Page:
2004 July 16 Friday
Neocon Movement At Stake In Bush Reelection?

William F. Buckley thinks the neoconservative movement will be deeply damaged if George W. Bush loses his reelection bid.

When you founded National Review in 1955, being a high-IQ conservative was a lonely job in America. But now that you are finally leaving the magazine, neoconservatives are running the country. What do you make of them?

I think those I know, which is most of them, are bright, informed and idealistic, but that they simply overrate the reach of U.S. power and influence.

Yes, their ambitions in Iraq seem to be leading to their self-destruction.

Neocons would suffer a great blow, conceivably mortal, if Bush were defeated because of Iraq.

I agree with Buckley about the overrating of US power. Our military can win classic set piece battles. But our ability to reshape the world politically is heavily constrained by the nature of other societies. Each human has their own desires, motivations, and mixture of beliefs. Changing minds is far harder than blowing up tanks or fortifications.

Share |      By Randall Parker at 2004 July 16 02:11 PM  Politics American Domestic


Comments
Wes Ulm said at July 21, 2004 1:51 AM:

I agree with Buckley about the overrating of US power. Our military can win classic set piece battles. But our ability to reshape the world politically is heavily constrained by the nature of other societies.

Agreed. This is why I'm flummoxed and flabbergasted (flummabbergasted? flabbermoxed?) at some of these in-your-face attitudes these days that the US can go it alone and flip the bird at whatever the UN, World Court, and other countries' opinions in general suggest. I have my own objections to the way the UN goes about its business, but this doesn't mean that it or the weltanschauung of other nations should be dismissed so offhandedly. We're not nearly as powerful as too many pundits fantasize that we are. I'm irritated at the facile anti-Americanism that's too often spouted in places like France and Britain these days; US contributions in technology, human rights, and yes, nation-building (the Marshall Plan) have been substantial and too easily brushed aside. But this doesn't mean that I support all the American foreign policy decisions-- some examples (the Spanish-American War, overthrow of Mossadegh and Allende) have been exemplars of corruption and narrow self-interest, while others (Vietnam and Iraq) have been muddled by poor planning and outright blundering. And when other nations call us on something, they're not necessarily trying to humiliate us, but perhaps-- like any true friend, rather than a bootlicking sycophant who accelerates our path downward-- attempting to note where we're erring and supply a corrective.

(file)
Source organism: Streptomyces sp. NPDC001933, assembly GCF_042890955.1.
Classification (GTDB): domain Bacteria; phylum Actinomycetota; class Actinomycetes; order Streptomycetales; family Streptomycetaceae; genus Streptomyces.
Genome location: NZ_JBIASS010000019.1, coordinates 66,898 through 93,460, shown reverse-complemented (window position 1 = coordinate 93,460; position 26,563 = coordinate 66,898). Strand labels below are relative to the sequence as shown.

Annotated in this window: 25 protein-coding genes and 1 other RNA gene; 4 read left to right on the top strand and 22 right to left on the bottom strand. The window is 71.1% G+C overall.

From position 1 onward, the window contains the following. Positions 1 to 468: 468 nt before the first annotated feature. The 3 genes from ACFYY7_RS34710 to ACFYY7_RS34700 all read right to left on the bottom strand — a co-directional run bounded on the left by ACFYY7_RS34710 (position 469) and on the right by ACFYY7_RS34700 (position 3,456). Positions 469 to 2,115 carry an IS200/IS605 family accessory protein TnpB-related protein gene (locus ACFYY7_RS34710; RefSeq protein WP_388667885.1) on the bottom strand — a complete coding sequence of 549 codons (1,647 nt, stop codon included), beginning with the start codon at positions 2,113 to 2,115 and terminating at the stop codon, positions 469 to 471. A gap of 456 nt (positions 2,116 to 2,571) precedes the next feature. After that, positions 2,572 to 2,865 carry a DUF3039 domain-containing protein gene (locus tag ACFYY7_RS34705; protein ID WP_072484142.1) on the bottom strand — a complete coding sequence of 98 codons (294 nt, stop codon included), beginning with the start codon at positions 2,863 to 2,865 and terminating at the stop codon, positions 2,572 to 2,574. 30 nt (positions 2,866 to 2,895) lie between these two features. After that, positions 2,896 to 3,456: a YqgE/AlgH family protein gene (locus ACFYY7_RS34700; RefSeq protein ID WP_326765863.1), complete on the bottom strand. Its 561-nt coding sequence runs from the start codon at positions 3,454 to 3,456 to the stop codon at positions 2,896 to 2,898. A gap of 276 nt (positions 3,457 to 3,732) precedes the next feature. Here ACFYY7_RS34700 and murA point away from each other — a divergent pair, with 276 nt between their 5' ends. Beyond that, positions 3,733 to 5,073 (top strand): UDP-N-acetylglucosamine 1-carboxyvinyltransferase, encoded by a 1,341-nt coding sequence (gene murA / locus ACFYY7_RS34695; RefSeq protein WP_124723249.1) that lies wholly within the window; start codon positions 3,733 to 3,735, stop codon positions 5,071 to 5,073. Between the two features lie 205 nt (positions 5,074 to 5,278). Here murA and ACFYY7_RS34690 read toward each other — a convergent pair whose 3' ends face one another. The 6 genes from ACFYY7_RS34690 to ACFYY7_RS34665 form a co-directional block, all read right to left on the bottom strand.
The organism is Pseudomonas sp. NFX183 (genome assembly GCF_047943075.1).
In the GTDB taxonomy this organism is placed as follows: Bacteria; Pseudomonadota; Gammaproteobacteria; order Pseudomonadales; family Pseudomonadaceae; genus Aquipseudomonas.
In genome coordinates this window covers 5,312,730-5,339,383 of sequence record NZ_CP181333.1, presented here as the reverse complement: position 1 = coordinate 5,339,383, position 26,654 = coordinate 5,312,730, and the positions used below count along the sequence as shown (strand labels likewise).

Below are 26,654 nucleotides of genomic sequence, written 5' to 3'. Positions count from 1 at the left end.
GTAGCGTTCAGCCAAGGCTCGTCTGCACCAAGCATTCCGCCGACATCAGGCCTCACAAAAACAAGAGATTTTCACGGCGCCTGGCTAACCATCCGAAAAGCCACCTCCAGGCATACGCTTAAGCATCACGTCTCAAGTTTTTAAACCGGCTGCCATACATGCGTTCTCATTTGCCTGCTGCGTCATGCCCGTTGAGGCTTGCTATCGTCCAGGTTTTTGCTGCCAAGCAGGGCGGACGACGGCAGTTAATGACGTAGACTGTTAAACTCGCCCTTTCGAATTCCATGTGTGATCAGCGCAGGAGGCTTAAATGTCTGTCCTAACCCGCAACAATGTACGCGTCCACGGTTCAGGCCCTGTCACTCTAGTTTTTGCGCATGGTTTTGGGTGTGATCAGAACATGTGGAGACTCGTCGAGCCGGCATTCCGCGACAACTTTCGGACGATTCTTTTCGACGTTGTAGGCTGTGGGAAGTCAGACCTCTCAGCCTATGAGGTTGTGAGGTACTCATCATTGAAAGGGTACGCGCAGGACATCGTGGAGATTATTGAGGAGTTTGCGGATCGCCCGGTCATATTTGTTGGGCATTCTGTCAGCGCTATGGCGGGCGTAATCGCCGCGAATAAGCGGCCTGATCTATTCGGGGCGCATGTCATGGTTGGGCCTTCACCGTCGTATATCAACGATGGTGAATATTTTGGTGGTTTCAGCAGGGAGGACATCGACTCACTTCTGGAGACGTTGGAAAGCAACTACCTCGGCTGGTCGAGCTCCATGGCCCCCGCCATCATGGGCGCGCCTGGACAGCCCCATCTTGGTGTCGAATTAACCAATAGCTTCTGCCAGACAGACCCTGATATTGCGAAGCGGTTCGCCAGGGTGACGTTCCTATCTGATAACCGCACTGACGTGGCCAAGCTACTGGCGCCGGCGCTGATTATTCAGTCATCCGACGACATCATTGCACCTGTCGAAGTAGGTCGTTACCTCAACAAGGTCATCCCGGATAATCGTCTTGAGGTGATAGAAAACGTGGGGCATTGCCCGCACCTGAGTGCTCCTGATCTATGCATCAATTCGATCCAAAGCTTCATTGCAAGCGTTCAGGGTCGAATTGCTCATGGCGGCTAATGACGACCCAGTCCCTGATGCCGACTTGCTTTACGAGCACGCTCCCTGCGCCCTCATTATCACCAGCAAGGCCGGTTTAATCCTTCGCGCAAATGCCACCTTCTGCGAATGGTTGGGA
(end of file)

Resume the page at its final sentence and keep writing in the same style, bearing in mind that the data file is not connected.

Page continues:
Our share of the world economy is shrinking overall, and we can't simply ignore the opinions of the rest of the world. I went to Singapore, Hong Kong, Thailand, and Japan a few months ago, and the power is going to be shifting to here and South Asia pretty extensively over the coming century. To the extent that we're stuck in it, we have to escape from this bubble that the US is the center of everything worthwhile and righteous, and recognize that the cultures and perspectives of other nations are also quite significant, and heed them accordingly. We need more people studying and mastering foreign languages, truly absorbing the variety elsewhere in the world rather than dismissing it as paltry. "Pride goeth before a fall, and an haughty spirit before destruction." Indeed. "Pride is the deadliest of the deadly sins, for it blinds us to our own flaws when we are most able to correct them." We have a right to be proud of our country and its accomplishments, but this pride must be tempered and tethered by the recognition that the views and contributions of other nations are also of essential value.

Perry de Havilland said at July 21, 2004 10:06 AM:

But how is George W. a neo-conservative? Now I realise that neo-cons are almost as addicted to pilfered tax money as leftists, but sure a 'neo-con' is a statist who is at least somewhat less addicted to taxation that a leftist? Seeing as how Dubya is massively outspending the ghastly Clinton, how, pray tell, does he quality as a 'neo-conservative'? There seems to be very little 'neo' in his conservatism. In fact, not much conservatism either, unless he is conserving trade barriers for US lumber and steel producers at the expense of everyone else in the USA. Is an occasional reference to God all it takes to be a 'conservative' in the USA these days?


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